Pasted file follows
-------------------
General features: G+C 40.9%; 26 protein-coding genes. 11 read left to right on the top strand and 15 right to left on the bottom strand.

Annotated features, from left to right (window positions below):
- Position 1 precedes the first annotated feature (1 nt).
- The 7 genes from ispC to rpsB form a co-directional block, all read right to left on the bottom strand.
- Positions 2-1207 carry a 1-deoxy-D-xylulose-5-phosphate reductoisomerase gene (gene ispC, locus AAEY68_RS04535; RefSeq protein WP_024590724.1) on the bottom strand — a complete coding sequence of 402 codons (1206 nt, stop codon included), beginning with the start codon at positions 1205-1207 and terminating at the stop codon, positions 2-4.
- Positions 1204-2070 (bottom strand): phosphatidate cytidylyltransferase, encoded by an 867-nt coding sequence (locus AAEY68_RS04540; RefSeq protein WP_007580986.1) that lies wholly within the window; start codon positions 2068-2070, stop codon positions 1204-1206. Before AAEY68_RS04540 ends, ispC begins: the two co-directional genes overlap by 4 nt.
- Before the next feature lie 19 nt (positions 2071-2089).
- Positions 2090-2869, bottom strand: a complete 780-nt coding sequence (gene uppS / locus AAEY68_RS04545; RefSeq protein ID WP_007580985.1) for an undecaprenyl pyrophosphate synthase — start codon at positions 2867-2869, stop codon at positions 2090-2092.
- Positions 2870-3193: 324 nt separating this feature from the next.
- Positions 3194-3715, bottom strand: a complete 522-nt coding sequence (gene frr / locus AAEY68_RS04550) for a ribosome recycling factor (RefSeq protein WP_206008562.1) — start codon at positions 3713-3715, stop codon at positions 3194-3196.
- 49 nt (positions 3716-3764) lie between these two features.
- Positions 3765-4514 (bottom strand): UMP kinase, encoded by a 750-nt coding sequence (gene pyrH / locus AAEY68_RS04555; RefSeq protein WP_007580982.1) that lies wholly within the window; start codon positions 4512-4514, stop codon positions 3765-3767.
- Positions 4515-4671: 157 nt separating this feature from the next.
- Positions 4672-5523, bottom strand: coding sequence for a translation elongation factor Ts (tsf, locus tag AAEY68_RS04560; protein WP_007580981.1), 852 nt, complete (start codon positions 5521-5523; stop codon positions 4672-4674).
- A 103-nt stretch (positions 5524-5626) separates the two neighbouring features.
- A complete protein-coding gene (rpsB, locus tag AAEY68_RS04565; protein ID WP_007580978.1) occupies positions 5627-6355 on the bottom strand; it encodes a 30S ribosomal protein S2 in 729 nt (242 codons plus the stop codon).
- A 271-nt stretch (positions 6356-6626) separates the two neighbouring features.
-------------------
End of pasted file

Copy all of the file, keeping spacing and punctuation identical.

General features: G+C 40.9%; 26 protein-coding genes. 11 read left to right on the top strand and 15 right to left on the bottom strand.

Annotated features, from left to right (window positions below):
- Position 1 precedes the first annotated feature (1 nt).
- The 7 genes from ispC to rpsB form a co-directional block, all read right to left on the bottom strand.
- Positions 2-1207 carry a 1-deoxy-D-xylulose-5-phosphate reductoisomerase gene (gene ispC, locus AAEY68_RS04535; RefSeq protein WP_024590724.1) on the bottom strand — a complete coding sequence of 402 codons (1206 nt, stop codon included), beginning with the start codon at positions 1205-1207 and terminating at the stop codon, positions 2-4.
- Positions 1204-2070 (bottom strand): phosphatidate cytidylyltransferase, encoded by an 867-nt coding sequence (locus AAEY68_RS04540; RefSeq protein WP_007580986.1) that lies wholly within the window; start codon positions 2068-2070, stop codon positions 1204-1206. Before AAEY68_RS04540 ends, ispC begins: the two co-directional genes overlap by 4 nt.
- Before the next feature lie 19 nt (positions 2071-2089).
- Positions 2090-2869, bottom strand: a complete 780-nt coding sequence (gene uppS / locus AAEY68_RS04545; RefSeq protein ID WP_007580985.1) for an undecaprenyl pyrophosphate synthase — start codon at positions 2867-2869, stop codon at positions 2090-2092.
- Positions 2870-3193: 324 nt separating this feature from the next.
- Positions 3194-3715, bottom strand: a complete 522-nt coding sequence (gene frr / locus AAEY68_RS04550) for a ribosome recycling factor (RefSeq protein WP_206008562.1) — start codon at positions 3713-3715, stop codon at positions 3194-3196.
- 49 nt (positions 3716-3764) lie between these two features.
- Positions 3765-4514 (bottom strand): UMP kinase, encoded by a 750-nt coding sequence (gene pyrH / locus AAEY68_RS04555; RefSeq protein WP_007580982.1) that lies wholly within the window; start codon positions 4512-4514, stop codon positions 3765-3767.
- Positions 4515-4671: 157 nt separating this feature from the next.
- Positions 4672-5523, bottom strand: coding sequence for a translation elongation factor Ts (tsf, locus tag AAEY68_RS04560; protein WP_007580981.1), 852 nt, complete (start codon positions 5521-5523; stop codon positions 4672-4674).
- A 103-nt stretch (positions 5524-5626) separates the two neighbouring features.
- A complete protein-coding gene (rpsB, locus tag AAEY68_RS04565; protein ID WP_007580978.1) occupies positions 5627-6355 on the bottom strand; it encodes a 30S ribosomal protein S2 in 729 nt (242 codons plus the stop codon).
- A 271-nt stretch (positions 6356-6626) separates the two neighbouring features.